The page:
Episode #67: The Story of the Serverless Framework with Austen Collins (PART 2)

September 21, 2020 • 43 minutes

In part 2, Jeremy finishes his chat with Austen Collins about the origins of the Serverless Framework, how it was able to grow a passionate developer community, build a company around it, and where the framework and serverless are headed in the future.

About Austen Collins

Austen Collins is the founder and CEO of Serverless, Inc. Austin is an entrepreneur and software engineer located in Oakland, CA. His specific focus is on building cheap, scalable Node.js applications while minimizing DevOps requirements as much as possible. An enthusiastic AWS Lambda user from day one, Austen founded the Serverless Framework (formerly JAWS), an open source project and module ecosystem to help everyone build applications exclusively on Lambda, without the hassle and costs required by servers. 
Transcript

Jeremy
: Yeah. And I mean, I think that was one of the things that I thought was amazing about how you took the approach to the community, because it was very much so a community driven project. And I think that helped to have AWS who is also very much so like what do they call it? The leisure paths or whatever it is when you basically create paths in a college campus by letting people walk and then you pave over the dirt or whatever it is. I can't remember the name of it, but anyways, that idea of letting people sort of decide where it's going to go and how it's going to develop. And I always remember there being a delay, because there had to be between the framework supporting something new that AWS just came out with.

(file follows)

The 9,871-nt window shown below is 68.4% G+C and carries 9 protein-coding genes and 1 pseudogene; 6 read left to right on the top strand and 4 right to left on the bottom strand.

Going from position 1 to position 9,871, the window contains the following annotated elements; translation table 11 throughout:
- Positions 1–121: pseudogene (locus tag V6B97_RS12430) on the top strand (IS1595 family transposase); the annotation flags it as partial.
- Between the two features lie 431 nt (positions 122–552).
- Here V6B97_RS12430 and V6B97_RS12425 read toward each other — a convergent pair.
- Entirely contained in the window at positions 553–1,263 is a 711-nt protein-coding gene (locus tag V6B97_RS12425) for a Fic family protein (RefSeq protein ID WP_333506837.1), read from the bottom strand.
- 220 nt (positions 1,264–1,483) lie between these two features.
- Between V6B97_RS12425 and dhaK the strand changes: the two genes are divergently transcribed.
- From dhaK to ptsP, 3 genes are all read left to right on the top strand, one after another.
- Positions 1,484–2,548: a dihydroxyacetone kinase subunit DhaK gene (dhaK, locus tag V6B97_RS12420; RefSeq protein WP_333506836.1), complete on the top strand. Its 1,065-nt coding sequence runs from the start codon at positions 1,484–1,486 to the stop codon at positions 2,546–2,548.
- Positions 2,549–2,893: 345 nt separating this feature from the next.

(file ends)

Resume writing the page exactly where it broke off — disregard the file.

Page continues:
And whether that be and again, I'll use a bad example, but like maybe it's a new event that it supports. And I remember every time that came out that there was always it seemed like there was a lot of debate, a lot of pull requests and conversations about how to abstract that piece of it and fit it into the existing framework. Right. And so you developed this entire plugins community around the framework too, which was really great because that was the other thing. And that has been one of the things that I've had challenges when I work with SAM is that you don't have the ability to build plugins. So you essentially have to write a separate Lambda function that just does a module or whatever they call it there that allows you to do something, a custom resource.